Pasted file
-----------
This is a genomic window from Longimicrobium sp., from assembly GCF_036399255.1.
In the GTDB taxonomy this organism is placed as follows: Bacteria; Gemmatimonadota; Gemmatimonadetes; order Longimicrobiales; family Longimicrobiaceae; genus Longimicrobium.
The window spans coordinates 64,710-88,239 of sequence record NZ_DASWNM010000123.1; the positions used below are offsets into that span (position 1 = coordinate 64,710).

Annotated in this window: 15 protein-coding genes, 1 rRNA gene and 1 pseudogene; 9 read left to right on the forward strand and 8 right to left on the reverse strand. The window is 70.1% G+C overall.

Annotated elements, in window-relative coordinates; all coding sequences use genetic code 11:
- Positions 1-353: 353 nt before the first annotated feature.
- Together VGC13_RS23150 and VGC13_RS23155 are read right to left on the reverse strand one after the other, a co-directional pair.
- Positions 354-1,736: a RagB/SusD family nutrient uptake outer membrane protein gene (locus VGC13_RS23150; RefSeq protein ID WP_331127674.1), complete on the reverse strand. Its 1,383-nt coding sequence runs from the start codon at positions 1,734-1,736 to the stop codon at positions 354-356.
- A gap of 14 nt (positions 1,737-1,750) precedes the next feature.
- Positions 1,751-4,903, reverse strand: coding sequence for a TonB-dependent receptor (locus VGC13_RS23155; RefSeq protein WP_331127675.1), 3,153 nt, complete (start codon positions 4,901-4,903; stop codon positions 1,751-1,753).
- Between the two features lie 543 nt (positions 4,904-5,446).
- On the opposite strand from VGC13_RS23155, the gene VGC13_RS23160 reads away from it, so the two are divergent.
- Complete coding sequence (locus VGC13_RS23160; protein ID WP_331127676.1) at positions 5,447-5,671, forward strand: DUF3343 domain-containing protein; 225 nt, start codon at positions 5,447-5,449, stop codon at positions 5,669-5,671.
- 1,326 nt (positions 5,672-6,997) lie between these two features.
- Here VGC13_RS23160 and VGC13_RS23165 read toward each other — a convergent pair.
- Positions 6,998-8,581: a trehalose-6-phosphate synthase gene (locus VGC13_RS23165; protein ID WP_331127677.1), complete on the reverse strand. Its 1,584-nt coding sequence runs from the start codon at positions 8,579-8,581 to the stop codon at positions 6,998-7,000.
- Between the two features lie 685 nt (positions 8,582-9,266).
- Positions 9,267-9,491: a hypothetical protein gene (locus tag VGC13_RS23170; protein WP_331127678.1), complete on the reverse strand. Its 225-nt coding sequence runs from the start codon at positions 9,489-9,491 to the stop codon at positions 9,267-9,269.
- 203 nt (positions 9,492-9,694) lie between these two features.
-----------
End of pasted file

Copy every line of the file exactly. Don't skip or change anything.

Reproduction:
This is a genomic window from Longimicrobium sp., from assembly GCF_036399255.1.
In the GTDB taxonomy this organism is placed as follows: Bacteria; Gemmatimonadota; Gemmatimonadetes; order Longimicrobiales; family Longimicrobiaceae; genus Longimicrobium.
The window spans coordinates 64,710-88,239 of sequence record NZ_DASWNM010000123.1; the positions used below are offsets into that span (position 1 = coordinate 64,710).

Annotated in this window: 15 protein-coding genes, 1 rRNA gene and 1 pseudogene; 9 read left to right on the forward strand and 8 right to left on the reverse strand. The window is 70.1% G+C overall.

Annotated elements, in window-relative coordinates; all coding sequences use genetic code 11:
- Positions 1-353: 353 nt before the first annotated feature.
- Together VGC13_RS23150 and VGC13_RS23155 are read right to left on the reverse strand one after the other, a co-directional pair.
- Positions 354-1,736: a RagB/SusD family nutrient uptake outer membrane protein gene (locus VGC13_RS23150; RefSeq protein ID WP_331127674.1), complete on the reverse strand. Its 1,383-nt coding sequence runs from the start codon at positions 1,734-1,736 to the stop codon at positions 354-356.
- A gap of 14 nt (positions 1,737-1,750) precedes the next feature.
- Positions 1,751-4,903, reverse strand: coding sequence for a TonB-dependent receptor (locus VGC13_RS23155; RefSeq protein WP_331127675.1), 3,153 nt, complete (start codon positions 4,901-4,903; stop codon positions 1,751-1,753).
- Between the two features lie 543 nt (positions 4,904-5,446).
- On the opposite strand from VGC13_RS23155, the gene VGC13_RS23160 reads away from it, so the two are divergent.
- Complete coding sequence (locus VGC13_RS23160; protein ID WP_331127676.1) at positions 5,447-5,671, forward strand: DUF3343 domain-containing protein; 225 nt, start codon at positions 5,447-5,449, stop codon at positions 5,669-5,671.
- 1,326 nt (positions 5,672-6,997) lie between these two features.
- Here VGC13_RS23160 and VGC13_RS23165 read toward each other — a convergent pair.
- Positions 6,998-8,581: a trehalose-6-phosphate synthase gene (locus VGC13_RS23165; protein ID WP_331127677.1), complete on the reverse strand. Its 1,584-nt coding sequence runs from the start codon at positions 8,579-8,581 to the stop codon at positions 6,998-7,000.
- Between the two features lie 685 nt (positions 8,582-9,266).
- Positions 9,267-9,491: a hypothetical protein gene (locus tag VGC13_RS23170; protein WP_331127678.1), complete on the reverse strand. Its 225-nt coding sequence runs from the start codon at positions 9,489-9,491 to the stop codon at positions 9,267-9,269.
- 203 nt (positions 9,492-9,694) lie between these two features.